Cruise also had no affiliation with the commissioned work and could not be reached for comment.
However, this isn’t Edwards’s first Cruise-related artwork—he’s been a fan of the actor for years, though he admits he doesn’t care for Risky Business.
So in 2006, he crafted a bronze sculpture of Suri Cruise’s “first bowel movement.” (PDF)
For months after her birth, Suri Cruise had been shielded from the public eye. People questioned both her health and her existence before official photos were published in Vanity Fair when Suri was almost 5 months old.
“I sculpted the excrement as a way to offer evidence that the baby actually existed and was healthy,” Edwards said. “A lot of my work is done from the point of view of a ‘smartass’ and that was one of them for sure.”
Fast-forward almost a decade and it turns out that Scientology was actually the reason Holmes filed for divorce in 2012. And potentially the reason his two previous marriages (Nicole Kidman, Mimi Rogers) failed.
Edwards’s other subjects also tend towards the topical: Britney Spears giving birth to her first son, Sean Preston; a fake Prince Harry memorial for a could-have-been-deadly war tour in Iraq; and a “Presidential Bust of Senator Hillary Rodham Clinton: The First Woman President of the United States” long before she announced her candidacy.
The sculpture of Spears, who has seen her own fair share of chaotic publicity, depicts the one-time pop princess naked, on her hands and knees, with her tail end pushed into the air. She grips the head of a bearskin rug as the baby emerges from the opposite end.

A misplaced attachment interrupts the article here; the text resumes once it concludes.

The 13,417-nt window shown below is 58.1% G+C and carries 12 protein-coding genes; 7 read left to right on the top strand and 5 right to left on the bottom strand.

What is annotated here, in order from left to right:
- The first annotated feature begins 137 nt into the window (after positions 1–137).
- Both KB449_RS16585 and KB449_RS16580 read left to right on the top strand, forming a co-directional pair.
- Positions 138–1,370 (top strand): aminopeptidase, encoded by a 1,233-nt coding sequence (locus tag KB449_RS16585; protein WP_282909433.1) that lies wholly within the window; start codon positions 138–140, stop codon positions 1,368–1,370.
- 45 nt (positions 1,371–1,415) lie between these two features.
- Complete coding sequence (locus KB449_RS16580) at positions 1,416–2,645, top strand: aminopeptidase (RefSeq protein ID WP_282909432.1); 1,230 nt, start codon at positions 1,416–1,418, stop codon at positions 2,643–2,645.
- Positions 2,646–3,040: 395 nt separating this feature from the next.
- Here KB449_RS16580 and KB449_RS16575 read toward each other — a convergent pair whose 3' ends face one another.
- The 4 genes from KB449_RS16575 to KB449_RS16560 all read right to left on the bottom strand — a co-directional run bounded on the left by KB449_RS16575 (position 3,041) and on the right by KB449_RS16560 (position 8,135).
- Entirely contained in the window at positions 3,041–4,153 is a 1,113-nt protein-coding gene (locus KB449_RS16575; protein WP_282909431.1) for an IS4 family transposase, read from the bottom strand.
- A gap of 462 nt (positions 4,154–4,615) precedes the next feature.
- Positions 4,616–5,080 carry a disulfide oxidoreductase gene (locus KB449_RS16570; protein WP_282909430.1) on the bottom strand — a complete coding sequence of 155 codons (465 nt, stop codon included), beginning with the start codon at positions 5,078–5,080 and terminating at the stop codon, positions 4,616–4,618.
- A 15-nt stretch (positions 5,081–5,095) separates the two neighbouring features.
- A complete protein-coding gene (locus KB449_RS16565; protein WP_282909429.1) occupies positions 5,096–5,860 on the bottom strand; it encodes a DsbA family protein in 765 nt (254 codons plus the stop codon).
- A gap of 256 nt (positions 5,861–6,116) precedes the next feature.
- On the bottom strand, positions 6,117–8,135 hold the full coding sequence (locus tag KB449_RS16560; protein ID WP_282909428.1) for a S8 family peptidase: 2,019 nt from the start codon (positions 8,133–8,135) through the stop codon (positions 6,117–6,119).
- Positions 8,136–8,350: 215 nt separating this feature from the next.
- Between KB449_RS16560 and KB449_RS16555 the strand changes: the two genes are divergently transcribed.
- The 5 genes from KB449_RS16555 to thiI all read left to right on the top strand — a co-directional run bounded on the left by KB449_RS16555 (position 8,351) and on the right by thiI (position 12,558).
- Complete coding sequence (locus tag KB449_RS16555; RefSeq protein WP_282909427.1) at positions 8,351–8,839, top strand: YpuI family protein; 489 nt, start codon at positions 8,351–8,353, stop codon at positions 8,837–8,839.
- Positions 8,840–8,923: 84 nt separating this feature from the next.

“She was astonished it was receiving as much attention as it did,” Edwards said of the sculpture he rendered in 2006. “She was really dumbfounded, but went on to say that I could display it anywhere I want, just not in her house.”
“In the case of Prince Harry, he had been out of public view for months and my piece criticized his role in the war,” Edward explained of his 2007 subject.
“I had this long theory about how he was being built up as a potential war hero to hide the fact that he had just worn a Nazi armband to a Halloween party, which was a huge disgrace. Then, last minute they decided they weren’t going to subject him to it, but the mission had been accomplished without actually sending him [to Iraq].”
A month before he was to be deployed, the British army announced he would no longer be sent to battle. They citied “unacceptable risks” aimed directly at the blue blood that would expose those around him.
Later that year, Edwards’s sculpture of Prince Harry deceased in military uniform debuted at the Trafalgar Hotel in London.
“After that piece came out,” Edwards said, “they ended up sending him to war anyways. So these pieces do make some kind of a statement. And they get a response.”
With Clinton’s recent bid for presidential nomination, Edwards is seeing a revived interest in his bust of Hillary Clinton in a cleavage-forming lace top from 2009.
“Her cleavage is on display, prominently portraying sexual power which some people still consider threatening,” Edwards told the Associated Press. She has “her head held high, a youthful spirit and a face matured by wisdom.”
And with numerous people vying for a spot on the 2016 ballot Edwards has some things in store for presidential race, including a work focused on Donald Trump.
We can’t wait to see what kind of response that gets from Trump’s camp.